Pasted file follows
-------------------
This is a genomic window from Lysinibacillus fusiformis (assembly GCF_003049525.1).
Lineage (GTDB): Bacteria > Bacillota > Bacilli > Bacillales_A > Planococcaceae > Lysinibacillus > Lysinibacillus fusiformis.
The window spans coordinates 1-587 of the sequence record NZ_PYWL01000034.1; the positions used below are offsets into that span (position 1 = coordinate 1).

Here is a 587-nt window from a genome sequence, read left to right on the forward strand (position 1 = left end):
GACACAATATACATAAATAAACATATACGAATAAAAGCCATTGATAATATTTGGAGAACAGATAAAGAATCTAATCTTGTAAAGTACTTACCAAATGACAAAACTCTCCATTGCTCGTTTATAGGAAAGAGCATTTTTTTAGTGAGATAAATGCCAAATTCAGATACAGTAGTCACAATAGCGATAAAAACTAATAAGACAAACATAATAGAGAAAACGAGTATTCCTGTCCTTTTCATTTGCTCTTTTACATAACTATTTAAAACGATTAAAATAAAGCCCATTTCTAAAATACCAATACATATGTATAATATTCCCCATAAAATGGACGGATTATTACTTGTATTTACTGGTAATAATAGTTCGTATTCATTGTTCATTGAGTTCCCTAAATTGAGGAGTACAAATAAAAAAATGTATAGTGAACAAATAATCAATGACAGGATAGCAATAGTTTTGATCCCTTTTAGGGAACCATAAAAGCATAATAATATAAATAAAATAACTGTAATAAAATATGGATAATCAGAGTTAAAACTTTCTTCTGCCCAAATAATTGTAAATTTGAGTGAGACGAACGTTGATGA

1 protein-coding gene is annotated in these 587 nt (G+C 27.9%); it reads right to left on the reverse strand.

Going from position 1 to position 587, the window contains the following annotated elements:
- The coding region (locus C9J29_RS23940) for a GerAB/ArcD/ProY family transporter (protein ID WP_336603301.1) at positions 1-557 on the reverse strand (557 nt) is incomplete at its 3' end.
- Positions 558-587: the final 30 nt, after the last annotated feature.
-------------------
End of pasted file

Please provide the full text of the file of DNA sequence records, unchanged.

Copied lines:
This is a genomic window from Lysinibacillus fusiformis (assembly GCF_003049525.1).
Lineage (GTDB): Bacteria > Bacillota > Bacilli > Bacillales_A > Planococcaceae > Lysinibacillus > Lysinibacillus fusiformis.
The window spans coordinates 1-587 of the sequence record NZ_PYWL01000034.1; the positions used below are offsets into that span (position 1 = coordinate 1).

Here is a 587-nt window from a genome sequence, read left to right on the forward strand (position 1 = left end):
GACACAATATACATAAATAAACATATACGAATAAAAGCCATTGATAATATTTGGAGAACAGATAAAGAATCTAATCTTGTAAAGTACTTACCAAATGACAAAACTCTCCATTGCTCGTTTATAGGAAAGAGCATTTTTTTAGTGAGATAAATGCCAAATTCAGATACAGTAGTCACAATAGCGATAAAAACTAATAAGACAAACATAATAGAGAAAACGAGTATTCCTGTCCTTTTCATTTGCTCTTTTACATAACTATTTAAAACGATTAAAATAAAGCCCATTTCTAAAATACCAATACATATGTATAATATTCCCCATAAAATGGACGGATTATTACTTGTATTTACTGGTAATAATAGTTCGTATTCATTGTTCATTGAGTTCCCTAAATTGAGGAGTACAAATAAAAAAATGTATAGTGAACAAATAATCAATGACAGGATAGCAATAGTTTTGATCCCTTTTAGGGAACCATAAAAGCATAATAATATAAATAAAATAACTGTAATAAAATATGGATAATCAGAGTTAAAACTTTCTTCTGCCCAAATAATTGTAAATTTGAGTGAGACGAACGTTGATGA

1 protein-coding gene is annotated in these 587 nt (G+C 27.9%); it reads right to left on the reverse strand.

Going from position 1 to position 587, the window contains the following annotated elements:
- The coding region (locus C9J29_RS23940) for a GerAB/ArcD/ProY family transporter (protein ID WP_336603301.1) at positions 1-557 on the reverse strand (557 nt) is incomplete at its 3' end.
- Positions 558-587: the final 30 nt, after the last annotated feature.